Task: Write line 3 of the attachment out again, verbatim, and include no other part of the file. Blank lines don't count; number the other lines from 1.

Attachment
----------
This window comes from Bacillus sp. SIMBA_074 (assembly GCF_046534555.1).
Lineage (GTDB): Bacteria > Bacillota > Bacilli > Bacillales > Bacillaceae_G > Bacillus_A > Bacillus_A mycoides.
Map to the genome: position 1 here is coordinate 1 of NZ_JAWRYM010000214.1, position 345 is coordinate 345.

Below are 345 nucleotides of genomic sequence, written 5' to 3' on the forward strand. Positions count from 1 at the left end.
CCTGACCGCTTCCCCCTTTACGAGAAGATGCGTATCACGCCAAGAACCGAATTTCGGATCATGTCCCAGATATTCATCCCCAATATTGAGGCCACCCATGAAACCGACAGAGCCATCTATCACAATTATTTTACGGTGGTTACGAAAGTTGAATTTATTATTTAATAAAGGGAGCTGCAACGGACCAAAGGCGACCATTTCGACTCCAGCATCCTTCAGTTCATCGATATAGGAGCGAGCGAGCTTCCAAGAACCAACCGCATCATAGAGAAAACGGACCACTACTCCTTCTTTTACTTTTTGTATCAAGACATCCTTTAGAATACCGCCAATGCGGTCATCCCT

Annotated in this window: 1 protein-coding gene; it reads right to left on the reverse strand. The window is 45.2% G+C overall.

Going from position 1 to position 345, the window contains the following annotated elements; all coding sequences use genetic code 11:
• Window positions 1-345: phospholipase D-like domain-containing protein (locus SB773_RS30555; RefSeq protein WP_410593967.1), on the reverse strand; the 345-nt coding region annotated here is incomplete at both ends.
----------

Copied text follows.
Map to the genome: position 1 here is coordinate 1 of NZ_JAWRYM010000214.1, position 345 is coordinate 345.